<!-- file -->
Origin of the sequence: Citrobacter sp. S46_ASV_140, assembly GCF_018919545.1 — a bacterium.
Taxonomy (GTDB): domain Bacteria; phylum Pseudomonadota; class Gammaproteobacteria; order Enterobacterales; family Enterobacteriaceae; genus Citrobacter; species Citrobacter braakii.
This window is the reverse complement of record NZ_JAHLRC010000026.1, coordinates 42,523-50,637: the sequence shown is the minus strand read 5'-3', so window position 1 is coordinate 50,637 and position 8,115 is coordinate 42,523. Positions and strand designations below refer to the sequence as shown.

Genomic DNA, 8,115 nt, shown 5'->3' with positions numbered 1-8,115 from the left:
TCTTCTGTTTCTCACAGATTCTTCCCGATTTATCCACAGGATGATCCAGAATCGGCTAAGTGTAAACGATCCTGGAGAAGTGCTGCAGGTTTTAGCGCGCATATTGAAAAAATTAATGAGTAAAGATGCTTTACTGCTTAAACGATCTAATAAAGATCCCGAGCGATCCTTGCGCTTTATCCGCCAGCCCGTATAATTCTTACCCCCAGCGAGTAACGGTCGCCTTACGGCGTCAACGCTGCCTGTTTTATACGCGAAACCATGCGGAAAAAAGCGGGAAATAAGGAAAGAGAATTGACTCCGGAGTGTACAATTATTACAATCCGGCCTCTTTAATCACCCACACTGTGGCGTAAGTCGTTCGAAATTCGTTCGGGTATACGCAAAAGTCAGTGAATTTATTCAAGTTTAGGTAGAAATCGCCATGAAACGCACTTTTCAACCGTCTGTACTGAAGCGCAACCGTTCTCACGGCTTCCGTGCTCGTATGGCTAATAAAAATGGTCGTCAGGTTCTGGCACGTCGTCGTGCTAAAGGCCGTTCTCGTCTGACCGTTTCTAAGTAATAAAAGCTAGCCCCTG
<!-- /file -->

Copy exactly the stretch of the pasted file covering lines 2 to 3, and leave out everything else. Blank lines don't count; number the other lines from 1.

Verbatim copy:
Taxonomy (GTDB): domain Bacteria; phylum Pseudomonadota; class Gammaproteobacteria; order Enterobacterales; family Enterobacteriaceae; genus Citrobacter; species Citrobacter braakii.
This window is the reverse complement of record NZ_JAHLRC010000026.1, coordinates 42,523-50,637: the sequence shown is the minus strand read 5'-3', so window position 1 is coordinate 50,637 and position 8,115 is coordinate 42,523. Positions and strand designations below refer to the sequence as shown.